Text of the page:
Nordstrom: Dissension in the Ranks?
(1) What problems does Nordstrom’s evaluation/compensation system have? Think about this question while considering the objectives of the company’s evaluation/compensation system, what measures it took, and what happened as a result. A. Nordstrom was renowned for its superior customer service that was the result of the exceptional customer service efforts (or “heroics”) put by their salespeople. So in order to retain their competitive advantage of superior customer service in the highly competitive retailing market, they designed a evaluation/compensation system that had the following objectives: (1) To support its high-service strategy, and (2) To motivate its sales employees. They tried to evaluate and compensate based on sales performance measured by SPH (Sales Per Hour) ratio, to motivate their employees to put efforts into providing better customer service/satisfaction and increase customer loyalty. However, the time the employees used for customer service/satisfaction or attend internal meetings (that did not account for any sales) negatively impacted their SPH ratio. So the employees were encouraged not to record those times in order to keep their sales performance high. This might have demotivated the employees who also developed dissatisfaction towards the company. Employees who could not tolerate left the company and employees who remained in the company were squeezed to work without pay for unrecorded hours. The problems that Nordstrom’s evaluation/compensation system has are: (1) SPH mechanism for performance evaluation/compensation (2) Poor differentiation of “Selling” and “Non-Selling” time (3) No evaluation/compensation of work time related to customer service/satisfaction (1) SPH mechanism for performance evaluation/compensation Nordstrom’s evaluation/compensation system was driven by sales per hour (SPH) mechanism in which the each sales employee were given a target SPH ratio based on their base hourly wage and store department and were compensated based on if the actual SPH ((sales – merchandise returned by customers) / # of hours worked) could meet the target SPH or not. If the actual SPH exceeded target SPH, the employee received 6.75% to 10% commission on net sales, depending on the department. In addition, they would also be assigned more working hours during peak sales hours and have a better chance of getting promoted to a department manager job. On the other hand, if the actual SPH missed the target SPH, the employee is not compensated and only received the amount based on the base hourly wage. On the 1/6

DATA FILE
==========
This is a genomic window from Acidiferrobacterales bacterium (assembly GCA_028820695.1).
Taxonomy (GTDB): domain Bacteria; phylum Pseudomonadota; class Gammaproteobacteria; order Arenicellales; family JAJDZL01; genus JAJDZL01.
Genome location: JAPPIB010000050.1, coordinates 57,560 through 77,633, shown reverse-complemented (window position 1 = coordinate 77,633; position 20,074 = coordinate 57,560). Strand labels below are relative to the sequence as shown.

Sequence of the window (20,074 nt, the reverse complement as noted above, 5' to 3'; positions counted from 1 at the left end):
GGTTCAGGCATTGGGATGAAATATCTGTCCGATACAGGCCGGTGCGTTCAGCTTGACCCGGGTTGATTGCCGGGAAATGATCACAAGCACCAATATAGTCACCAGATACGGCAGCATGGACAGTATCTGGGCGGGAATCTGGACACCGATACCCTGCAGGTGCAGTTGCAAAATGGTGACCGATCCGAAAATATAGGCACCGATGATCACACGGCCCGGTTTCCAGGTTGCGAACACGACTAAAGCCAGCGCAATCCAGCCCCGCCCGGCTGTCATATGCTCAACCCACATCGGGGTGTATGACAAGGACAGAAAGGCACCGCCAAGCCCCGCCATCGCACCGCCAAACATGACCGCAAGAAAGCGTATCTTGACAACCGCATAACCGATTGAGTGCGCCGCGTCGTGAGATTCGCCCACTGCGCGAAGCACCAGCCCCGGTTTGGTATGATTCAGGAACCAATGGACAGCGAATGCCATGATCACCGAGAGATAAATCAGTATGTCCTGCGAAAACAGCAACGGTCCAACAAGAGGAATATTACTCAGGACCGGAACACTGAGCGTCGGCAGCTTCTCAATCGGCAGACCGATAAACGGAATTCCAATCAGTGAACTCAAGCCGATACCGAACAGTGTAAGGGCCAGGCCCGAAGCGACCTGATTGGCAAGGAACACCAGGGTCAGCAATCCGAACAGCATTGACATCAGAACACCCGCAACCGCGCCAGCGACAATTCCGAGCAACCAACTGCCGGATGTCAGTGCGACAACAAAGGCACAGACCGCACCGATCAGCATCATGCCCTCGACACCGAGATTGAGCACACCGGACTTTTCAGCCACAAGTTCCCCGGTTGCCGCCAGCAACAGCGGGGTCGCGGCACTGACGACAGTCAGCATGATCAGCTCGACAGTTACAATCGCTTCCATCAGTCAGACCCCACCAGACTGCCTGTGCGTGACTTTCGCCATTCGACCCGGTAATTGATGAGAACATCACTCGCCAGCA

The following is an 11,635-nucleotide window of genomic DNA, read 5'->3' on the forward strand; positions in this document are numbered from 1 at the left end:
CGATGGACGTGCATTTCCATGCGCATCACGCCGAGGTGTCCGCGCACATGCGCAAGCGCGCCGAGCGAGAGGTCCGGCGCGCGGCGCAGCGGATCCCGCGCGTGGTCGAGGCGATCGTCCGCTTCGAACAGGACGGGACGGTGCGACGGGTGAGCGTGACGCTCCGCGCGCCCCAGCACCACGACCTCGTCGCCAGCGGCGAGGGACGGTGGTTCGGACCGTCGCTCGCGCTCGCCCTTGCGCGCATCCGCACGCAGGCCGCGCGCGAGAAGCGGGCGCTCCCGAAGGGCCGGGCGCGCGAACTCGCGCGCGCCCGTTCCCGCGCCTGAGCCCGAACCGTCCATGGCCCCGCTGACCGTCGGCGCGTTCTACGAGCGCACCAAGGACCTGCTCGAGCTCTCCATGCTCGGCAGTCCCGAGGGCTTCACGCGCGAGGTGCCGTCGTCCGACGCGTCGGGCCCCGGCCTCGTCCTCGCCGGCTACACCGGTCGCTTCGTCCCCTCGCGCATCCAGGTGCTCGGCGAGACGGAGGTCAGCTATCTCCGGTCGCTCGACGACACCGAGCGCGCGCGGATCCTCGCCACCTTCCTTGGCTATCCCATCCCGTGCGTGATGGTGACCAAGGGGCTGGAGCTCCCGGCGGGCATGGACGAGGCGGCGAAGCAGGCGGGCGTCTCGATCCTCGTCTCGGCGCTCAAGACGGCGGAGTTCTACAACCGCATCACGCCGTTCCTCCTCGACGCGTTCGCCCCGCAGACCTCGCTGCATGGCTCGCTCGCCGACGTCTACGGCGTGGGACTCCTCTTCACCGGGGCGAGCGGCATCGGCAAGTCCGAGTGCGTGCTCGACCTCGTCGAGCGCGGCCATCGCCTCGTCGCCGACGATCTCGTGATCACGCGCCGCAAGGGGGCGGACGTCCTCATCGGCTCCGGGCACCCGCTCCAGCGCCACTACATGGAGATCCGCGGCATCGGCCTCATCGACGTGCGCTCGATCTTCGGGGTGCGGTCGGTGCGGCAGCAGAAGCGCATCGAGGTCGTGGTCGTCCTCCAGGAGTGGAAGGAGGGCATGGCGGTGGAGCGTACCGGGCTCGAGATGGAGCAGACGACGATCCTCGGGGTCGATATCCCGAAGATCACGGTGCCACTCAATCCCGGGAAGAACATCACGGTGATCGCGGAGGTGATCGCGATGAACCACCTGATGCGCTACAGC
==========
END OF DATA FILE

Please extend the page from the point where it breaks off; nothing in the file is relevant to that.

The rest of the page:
bitter side, they would be assigned less working hours (not during peak sales hours) or even terminated. So we see that the SPH mechanism is either rewarding or punishing. There is no in between compensation or chance to improve the performance. The good performers are given the opportunities to become better performers while the bad performers are deprived of opportunities to become good performers. In my opinion, if employees are having difficulties in meeting their target SPH then they should be given more working hours, not less. It is impossible to improve their SPH if they are working the off-peak shopping hours and working much less than employees with higher SPH. The SPH mechanism thus resulted into the following issues: (a) Employees were compelled to perform essentially expected functions, such as merchandise preparation, writing “thank you” notes, participation in mandatory meetings, etc. on “off the clock” time, because they were coerced by the existing performance evaluation system to keep their SPH ratio high. (b) Sales clerks felt persistent pressure to not record their hours while performing so-called “heroics”, which were essential for customer satisfaction, but detrimental for their personal paychecks, and working conditions in general. (c) The competitive sales forced Nordstrom employees into a cutthroat type of atmosphere discouraging...
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